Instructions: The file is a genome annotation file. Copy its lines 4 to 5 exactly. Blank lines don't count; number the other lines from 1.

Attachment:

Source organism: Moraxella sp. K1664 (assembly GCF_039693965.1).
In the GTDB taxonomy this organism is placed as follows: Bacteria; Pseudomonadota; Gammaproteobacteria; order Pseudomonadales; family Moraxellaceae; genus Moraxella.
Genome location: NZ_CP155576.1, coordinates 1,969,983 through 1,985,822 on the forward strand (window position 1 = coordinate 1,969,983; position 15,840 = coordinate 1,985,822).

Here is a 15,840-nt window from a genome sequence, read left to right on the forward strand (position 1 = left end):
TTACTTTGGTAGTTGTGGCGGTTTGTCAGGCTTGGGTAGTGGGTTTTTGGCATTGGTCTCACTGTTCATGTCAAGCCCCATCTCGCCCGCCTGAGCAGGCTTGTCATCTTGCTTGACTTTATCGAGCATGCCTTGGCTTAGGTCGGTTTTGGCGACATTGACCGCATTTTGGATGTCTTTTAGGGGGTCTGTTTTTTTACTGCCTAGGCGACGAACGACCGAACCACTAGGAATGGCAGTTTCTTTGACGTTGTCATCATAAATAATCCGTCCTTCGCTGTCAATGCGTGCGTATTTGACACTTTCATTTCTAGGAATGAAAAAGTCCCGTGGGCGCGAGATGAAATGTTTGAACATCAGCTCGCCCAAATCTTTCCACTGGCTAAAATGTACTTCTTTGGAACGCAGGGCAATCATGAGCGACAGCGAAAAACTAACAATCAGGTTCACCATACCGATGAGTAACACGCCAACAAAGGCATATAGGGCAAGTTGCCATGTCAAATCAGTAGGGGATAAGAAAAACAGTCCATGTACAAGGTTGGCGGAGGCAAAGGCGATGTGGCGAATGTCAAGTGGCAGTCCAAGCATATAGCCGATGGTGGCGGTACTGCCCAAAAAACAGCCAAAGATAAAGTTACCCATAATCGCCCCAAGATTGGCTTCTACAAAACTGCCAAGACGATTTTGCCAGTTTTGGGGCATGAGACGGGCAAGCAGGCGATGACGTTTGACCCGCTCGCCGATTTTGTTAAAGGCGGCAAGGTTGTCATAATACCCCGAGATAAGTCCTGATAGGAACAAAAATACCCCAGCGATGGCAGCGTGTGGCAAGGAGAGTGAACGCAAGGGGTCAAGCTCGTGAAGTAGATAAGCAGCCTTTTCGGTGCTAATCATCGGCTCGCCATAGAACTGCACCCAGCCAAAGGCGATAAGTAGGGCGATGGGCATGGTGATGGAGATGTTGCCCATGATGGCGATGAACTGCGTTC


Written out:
Here is a 15,840-nt window from a genome sequence, read left to right on the forward strand (position 1 = left end):
TTACTTTGGTAGTTGTGGCGGTTTGTCAGGCTTGGGTAGTGGGTTTTTGGCATTGGTCTCACTGTTCATGTCAAGCCCCATCTCGCCCGCCTGAGCAGGCTTGTCATCTTGCTTGACTTTATCGAGCATGCCTTGGCTTAGGTCGGTTTTGGCGACATTGACCGCATTTTGGATGTCTTTTAGGGGGTCTGTTTTTTTACTGCCTAGGCGACGAACGACCGAACCACTAGGAATGGCAGTTTCTTTGACGTTGTCATCATAAATAATCCGTCCTTCGCTGTCAATGCGTGCGTATTTGACACTTTCATTTCTAGGAATGAAAAAGTCCCGTGGGCGCGAGATGAAATGTTTGAACATCAGCTCGCCCAAATCTTTCCACTGGCTAAAATGTACTTCTTTGGAACGCAGGGCAATCATGAGCGACAGCGAAAAACTAACAATCAGGTTCACCATACCGATGAGTAACACGCCAACAAAGGCATATAGGGCAAGTTGCCATGTCAAATCAGTAGGGGATAAGAAAAACAGTCCATGTACAAGGTTGGCGGAGGCAAAGGCGATGTGGCGAATGTCAAGTGGCAGTCCAAGCATATAGCCGATGGTGGCGGTACTGCCCAAAAAACAGCCAAAGATAAAGTTACCCATAATCGCCCCAAGATTGGCTTCTACAAAACTGCCAAGACGATTTTGCCAGTTTTGGGGCATGAGACGGGCAAGCAGGCGATGACGTTTGACCCGCTCGCCGATTTTGTTAAAGGCGGCAAGGTTGTCATAATACCCCGAGATAAGTCCTGATAGGAACAAAAATACCCCAGCGATGGCAGCGTGTGGCAAGGAGAGTGAACGCAAGGGGTCAAGCTCGTGAAGTAGATAAGCAGCCTTTTCGGTGCTAATCATCGGCTCGCCATAGAACTGCACCCAGCCAAAGGCGATAAGTAGGGCGATGGGCATGGTGATGGAGATGTTGCCCATGATGGCGATGAACTGCGTTC